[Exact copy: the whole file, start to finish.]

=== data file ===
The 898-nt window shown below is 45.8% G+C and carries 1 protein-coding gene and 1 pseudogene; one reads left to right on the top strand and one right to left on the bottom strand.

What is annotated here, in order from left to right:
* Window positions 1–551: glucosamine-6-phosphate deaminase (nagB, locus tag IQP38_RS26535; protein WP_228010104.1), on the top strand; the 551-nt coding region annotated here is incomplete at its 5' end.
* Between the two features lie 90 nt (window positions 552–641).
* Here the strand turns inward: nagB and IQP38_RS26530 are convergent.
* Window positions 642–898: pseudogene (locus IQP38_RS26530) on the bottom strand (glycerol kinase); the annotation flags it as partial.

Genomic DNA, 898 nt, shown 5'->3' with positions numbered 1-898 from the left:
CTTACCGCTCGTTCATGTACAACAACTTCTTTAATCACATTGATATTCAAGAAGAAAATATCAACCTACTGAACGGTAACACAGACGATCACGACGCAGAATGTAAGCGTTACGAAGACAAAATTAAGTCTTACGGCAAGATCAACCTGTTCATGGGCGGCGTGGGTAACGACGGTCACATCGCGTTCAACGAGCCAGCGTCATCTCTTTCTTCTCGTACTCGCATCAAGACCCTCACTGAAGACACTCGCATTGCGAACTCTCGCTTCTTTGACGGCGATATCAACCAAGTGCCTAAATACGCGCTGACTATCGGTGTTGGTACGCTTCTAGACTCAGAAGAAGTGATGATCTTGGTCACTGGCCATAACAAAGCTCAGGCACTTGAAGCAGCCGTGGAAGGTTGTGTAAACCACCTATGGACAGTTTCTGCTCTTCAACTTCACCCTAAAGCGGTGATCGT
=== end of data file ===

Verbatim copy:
The 898-nt window shown below is 45.8% G+C and carries 1 protein-coding gene and 1 pseudogene; one reads left to right on the top strand and one right to left on the bottom strand.

What is annotated here, in order from left to right:
* Window positions 1–551: glucosamine-6-phosphate deaminase (nagB, locus tag IQP38_RS26535; protein WP_228010104.1), on the top strand; the 551-nt coding region annotated here is incomplete at its 5' end.
* Between the two features lie 90 nt (window positions 552–641).
* Here the strand turns inward: nagB and IQP38_RS26530 are convergent.
* Window positions 642–898: pseudogene (locus IQP38_RS26530) on the bottom strand (glycerol kinase); the annotation flags it as partial.

Genomic DNA, 898 nt, shown 5'->3' with positions numbered 1-898 from the left:
CTTACCGCTCGTTCATGTACAACAACTTCTTTAATCACATTGATATTCAAGAAGAAAATATCAACCTACTGAACGGTAACACAGACGATCACGACGCAGAATGTAAGCGTTACGAAGACAAAATTAAGTCTTACGGCAAGATCAACCTGTTCATGGGCGGCGTGGGTAACGACGGTCACATCGCGTTCAACGAGCCAGCGTCATCTCTTTCTTCTCGTACTCGCATCAAGACCCTCACTGAAGACACTCGCATTGCGAACTCTCGCTTCTTTGACGGCGATATCAACCAAGTGCCTAAATACGCGCTGACTATCGGTGTTGGTACGCTTCTAGACTCAGAAGAAGTGATGATCTTGGTCACTGGCCATAACAAAGCTCAGGCACTTGAAGCAGCCGTGGAAGGTTGTGTAAACCACCTATGGACAGTTTCTGCTCTTCAACTTCACCCTAAAGCGGTGATCGT